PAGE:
- Assuming that 1400 is the predefined range from every signal to the ambulance distance at a concerned instant.
- The first highlighted box shows that the distance from the first signal is 1383 at time 6 secs. The distance is now clearly within the predefined range (1400), so the state of the first signal is modified accordingly. The signal before the ambulance reached within the range of 1400 was green; we the wait for the signal
to revert back to red within the time-frame before it crosses the signal.
- Our suggested algorithm now reduces the signal duration of red (from 30 secs to 20 secs) accordingly
such that there is the minimum time lag for the ambulance waiting time at the signal under investigation shown in the second highlighted box.
- The third highlighted box shows that after the red signal duration is reduced the following green signal elapsed time is increased (by 100 secs) so as to ensure uninterrupted passage with minimum time delay through the first signal.
- The first highlighted box shows that the distance from the sixth signal is 1398 at time 126 secs. The distance is now clearly within the predefined range (1400), so the state of the first signal is modified accordingly. The signal before the ambulance reached within the range of 1400 was red; the following green signal time elapsed will be increased (by 100 secs) such that the ambulance passes the sixth signal smoothly.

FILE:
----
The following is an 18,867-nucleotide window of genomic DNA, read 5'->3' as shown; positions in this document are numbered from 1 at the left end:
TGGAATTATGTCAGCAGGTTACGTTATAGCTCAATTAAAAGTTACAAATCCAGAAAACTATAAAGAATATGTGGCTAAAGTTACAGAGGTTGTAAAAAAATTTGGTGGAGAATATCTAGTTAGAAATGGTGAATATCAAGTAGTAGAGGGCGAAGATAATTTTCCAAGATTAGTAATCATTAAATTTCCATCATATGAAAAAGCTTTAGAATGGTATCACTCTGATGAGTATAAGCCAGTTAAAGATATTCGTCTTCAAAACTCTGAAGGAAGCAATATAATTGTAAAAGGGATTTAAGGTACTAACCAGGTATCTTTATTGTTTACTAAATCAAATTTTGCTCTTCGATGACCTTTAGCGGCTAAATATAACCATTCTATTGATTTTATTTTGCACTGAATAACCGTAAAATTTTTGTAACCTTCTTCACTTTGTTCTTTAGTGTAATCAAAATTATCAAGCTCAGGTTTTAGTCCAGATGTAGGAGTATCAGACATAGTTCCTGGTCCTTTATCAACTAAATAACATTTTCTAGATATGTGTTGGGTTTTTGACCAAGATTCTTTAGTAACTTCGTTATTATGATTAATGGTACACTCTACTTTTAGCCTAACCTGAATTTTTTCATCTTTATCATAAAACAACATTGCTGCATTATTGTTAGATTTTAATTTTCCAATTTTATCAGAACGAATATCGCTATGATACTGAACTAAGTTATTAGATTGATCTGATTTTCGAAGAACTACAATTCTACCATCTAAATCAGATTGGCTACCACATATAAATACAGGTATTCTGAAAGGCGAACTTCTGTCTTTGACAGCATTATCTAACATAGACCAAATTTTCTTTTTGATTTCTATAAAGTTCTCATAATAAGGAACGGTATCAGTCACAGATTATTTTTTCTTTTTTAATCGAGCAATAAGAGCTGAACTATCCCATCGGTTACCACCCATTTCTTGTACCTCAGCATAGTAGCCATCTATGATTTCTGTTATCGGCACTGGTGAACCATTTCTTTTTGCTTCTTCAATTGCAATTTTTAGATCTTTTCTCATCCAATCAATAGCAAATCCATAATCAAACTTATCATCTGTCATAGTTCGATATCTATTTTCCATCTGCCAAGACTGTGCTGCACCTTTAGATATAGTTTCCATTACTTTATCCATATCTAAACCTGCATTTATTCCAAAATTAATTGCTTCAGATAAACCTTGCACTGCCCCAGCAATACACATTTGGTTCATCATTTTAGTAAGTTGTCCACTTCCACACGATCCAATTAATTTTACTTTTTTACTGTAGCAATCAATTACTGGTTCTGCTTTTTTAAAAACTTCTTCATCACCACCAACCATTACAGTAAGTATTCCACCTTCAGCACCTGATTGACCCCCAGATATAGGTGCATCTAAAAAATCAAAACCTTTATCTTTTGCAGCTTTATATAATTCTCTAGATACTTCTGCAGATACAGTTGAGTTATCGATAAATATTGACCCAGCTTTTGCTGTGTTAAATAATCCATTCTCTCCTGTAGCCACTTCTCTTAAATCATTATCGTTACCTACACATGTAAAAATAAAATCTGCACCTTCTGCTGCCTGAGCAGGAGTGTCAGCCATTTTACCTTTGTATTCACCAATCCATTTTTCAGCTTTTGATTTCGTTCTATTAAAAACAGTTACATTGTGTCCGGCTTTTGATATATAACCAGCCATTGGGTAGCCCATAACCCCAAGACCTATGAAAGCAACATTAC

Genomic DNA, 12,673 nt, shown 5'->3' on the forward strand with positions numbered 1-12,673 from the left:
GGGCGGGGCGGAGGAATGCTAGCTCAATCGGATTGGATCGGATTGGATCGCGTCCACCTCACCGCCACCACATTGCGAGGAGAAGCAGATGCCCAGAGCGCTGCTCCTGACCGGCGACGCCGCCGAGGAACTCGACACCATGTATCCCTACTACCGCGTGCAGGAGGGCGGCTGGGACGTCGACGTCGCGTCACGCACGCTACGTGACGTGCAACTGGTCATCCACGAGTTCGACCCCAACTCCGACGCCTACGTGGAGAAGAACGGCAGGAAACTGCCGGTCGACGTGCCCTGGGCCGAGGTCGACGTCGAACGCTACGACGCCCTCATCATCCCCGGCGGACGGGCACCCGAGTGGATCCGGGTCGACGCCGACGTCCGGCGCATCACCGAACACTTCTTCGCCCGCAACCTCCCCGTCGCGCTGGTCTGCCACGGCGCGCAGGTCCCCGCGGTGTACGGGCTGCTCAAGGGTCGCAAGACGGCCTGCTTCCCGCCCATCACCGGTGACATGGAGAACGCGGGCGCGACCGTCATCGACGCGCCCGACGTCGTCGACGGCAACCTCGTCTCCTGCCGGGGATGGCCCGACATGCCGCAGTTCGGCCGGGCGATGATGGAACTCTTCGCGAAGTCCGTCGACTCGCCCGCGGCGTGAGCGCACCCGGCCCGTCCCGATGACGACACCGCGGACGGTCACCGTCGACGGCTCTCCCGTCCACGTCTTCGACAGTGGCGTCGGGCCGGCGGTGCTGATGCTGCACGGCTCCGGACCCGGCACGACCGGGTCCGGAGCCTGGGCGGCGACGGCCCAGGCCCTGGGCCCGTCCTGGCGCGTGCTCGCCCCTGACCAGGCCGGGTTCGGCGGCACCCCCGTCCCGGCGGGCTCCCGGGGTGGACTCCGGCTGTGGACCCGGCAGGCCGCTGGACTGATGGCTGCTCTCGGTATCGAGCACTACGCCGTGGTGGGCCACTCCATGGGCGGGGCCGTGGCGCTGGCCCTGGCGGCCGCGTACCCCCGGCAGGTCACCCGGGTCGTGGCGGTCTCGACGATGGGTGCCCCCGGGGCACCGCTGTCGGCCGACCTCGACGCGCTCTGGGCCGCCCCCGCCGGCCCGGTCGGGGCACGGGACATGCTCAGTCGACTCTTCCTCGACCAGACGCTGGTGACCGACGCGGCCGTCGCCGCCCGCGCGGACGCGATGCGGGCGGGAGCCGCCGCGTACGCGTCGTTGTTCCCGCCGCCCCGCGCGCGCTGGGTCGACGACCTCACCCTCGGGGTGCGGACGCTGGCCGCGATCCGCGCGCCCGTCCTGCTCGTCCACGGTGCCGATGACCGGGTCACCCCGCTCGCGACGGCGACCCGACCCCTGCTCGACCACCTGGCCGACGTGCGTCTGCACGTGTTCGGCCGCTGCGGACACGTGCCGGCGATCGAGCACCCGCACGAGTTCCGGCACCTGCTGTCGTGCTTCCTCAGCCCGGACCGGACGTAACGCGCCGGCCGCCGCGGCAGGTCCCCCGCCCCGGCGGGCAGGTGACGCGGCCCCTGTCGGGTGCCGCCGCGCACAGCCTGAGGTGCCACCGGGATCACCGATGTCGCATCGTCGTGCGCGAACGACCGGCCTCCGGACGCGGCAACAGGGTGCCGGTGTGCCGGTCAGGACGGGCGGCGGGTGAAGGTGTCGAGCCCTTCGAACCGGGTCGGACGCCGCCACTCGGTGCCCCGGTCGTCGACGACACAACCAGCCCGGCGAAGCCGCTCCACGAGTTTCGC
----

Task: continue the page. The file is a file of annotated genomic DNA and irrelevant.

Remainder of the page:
The suggested architecture can be incorporated real-time by replacing the present predefined timer based IC controlled traffic system with a microcontroller based system.
Following is an example to demonstrate the idea on a small dataset:
The simulation results analyzed above matches with our proposed model that as and when the ambulance traverses a particular signal; the algorithm ensures that it stays green and there’s no time delay as well as not compromising with the traffic hassles at that instant.
Conclusion: This type of traffic optimization technique can be incorporated to tackle for various day-to-day issues like firefighting and similar urgent situations requiring immediate maneuvering through the busy roads efficiently.
- Pratik Basu
- Sobhan Mondal
Note: This project idea is contributed for ProGeek Cup 2.0- A project competition by GeeksforGeeks.